Matthew Schneider-Mayerson

Matthew Schneider-Mayerson (English) combines literary criticism, cultural studies, and sociology to examine the cultural and political dimensions of climate change, with a focus on literature and climate justice. His research topics include the influence of environmental literature on readers, eco-reproductive concerns and choices, and apocalyptic energy subcultures. At Colby, he’ll teach courses in the environmental humanities focused on the relationship between literature, media, and environmental injustice and action. Previously, he was the Cultures of Energy Postdoctoral Fellow at Rice University and an associate professor of environmental studies at Yale-NUS College in Singapore. He earned his doctorate in American studies at the University of Minnesota.


Ben Scharadin

Benjamin Scharadin (economics) investigates food insecurity and the impact of federal and state policies meant to address its negative effects on household health and well-being. Specifically, he looks at the role household time constraints and local food retail environments play in food insecurity. A visiting assistant professor at Colby for the last three years, he leads an upper-level economics elective centered around poverty and food insecurity. Previously, he taught at Washington and Lee University. Scharadin earned his doctorate in agriculture, environmental, and resource economics from Pennsylvania State University.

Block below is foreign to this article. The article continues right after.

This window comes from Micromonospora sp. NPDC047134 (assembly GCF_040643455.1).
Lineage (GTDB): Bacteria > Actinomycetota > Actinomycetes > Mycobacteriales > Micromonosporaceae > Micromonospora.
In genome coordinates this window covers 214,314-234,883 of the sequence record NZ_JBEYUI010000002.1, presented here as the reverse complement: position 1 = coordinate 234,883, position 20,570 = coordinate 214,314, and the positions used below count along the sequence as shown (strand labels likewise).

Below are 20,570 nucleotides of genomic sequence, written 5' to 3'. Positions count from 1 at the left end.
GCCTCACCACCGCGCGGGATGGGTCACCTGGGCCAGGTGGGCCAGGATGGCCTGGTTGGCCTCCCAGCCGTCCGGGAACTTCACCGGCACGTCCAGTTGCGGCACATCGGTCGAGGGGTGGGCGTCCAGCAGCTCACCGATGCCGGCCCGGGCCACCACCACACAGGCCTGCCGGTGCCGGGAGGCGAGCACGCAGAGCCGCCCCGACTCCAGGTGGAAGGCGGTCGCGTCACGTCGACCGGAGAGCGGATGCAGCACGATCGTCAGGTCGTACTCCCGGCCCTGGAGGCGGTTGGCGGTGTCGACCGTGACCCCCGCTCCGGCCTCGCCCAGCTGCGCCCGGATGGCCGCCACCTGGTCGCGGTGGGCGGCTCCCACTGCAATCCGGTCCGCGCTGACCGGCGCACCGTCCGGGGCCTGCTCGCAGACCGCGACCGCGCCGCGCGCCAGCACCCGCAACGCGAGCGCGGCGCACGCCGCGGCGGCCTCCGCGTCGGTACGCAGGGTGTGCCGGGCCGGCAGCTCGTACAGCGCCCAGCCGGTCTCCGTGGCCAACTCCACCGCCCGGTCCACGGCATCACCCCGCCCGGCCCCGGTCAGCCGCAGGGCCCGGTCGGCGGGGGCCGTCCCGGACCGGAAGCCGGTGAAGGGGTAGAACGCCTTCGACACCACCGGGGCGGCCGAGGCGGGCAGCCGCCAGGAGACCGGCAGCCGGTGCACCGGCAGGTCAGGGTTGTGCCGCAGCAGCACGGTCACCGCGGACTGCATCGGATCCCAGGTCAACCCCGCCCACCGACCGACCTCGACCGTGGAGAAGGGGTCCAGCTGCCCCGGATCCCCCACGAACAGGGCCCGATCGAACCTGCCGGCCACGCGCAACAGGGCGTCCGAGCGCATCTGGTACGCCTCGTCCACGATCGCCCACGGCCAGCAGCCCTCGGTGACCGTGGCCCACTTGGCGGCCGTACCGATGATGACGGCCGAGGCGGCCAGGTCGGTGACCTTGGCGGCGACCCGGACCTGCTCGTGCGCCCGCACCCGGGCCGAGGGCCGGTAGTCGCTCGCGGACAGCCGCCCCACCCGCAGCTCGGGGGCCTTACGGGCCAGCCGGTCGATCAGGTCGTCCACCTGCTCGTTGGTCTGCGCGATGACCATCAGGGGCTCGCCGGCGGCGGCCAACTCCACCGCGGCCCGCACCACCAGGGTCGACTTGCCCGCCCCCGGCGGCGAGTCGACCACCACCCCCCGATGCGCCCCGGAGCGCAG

Kerry Sonia

Kerry Sonia (religious studies) focuses her research on family and household religion in Iron Age Israel (ca. 1000-500 BCE). Her first book, Caring for the Dead in Ancient Israel, examines the veneration and ritual care of the dead in Ancient Israel reflected in archaeological evidence and biblical literature. Her current book project focuses on the social and ritual dimensions of childbirth and miscarriage in ancient Israel. A visiting assistant professor for two years at Colby, she’s taught courses titled Gender, Sexuality, and the Bible as well as War and the Bible. Previously, she was an Andrew W. Mellon postdoctoral fellow at Bowdoin College and a research associate in the Women’s Studies in Religion Program at Harvard Divinity School. She’s also taught at Wheaton College, Washington and Lee University, and Brown University, where she received her doctorate in religious studies.


Yee Mon Thu

Yee Mon Thu (biology) uses her research lab to explore molecular mechanisms crucial for maintaining the integrity of genetic information by using approaches and tools in molecular biology, genetics, cell biology, and biochemistry. She uses budding yeast (also used for baking and brewing) and cancer cell lines as model systems to answer her research questions. Her courses at Colby will include genetics and molecular biology and a senior seminar titled Genome Instability and Cancer. Thu completed her post-doctoral training at the University of Minnesota, Twin Cities and taught at both Grinnell College and Allegheny College. She earned her doctorate in cancer biology at Vanderbilt University.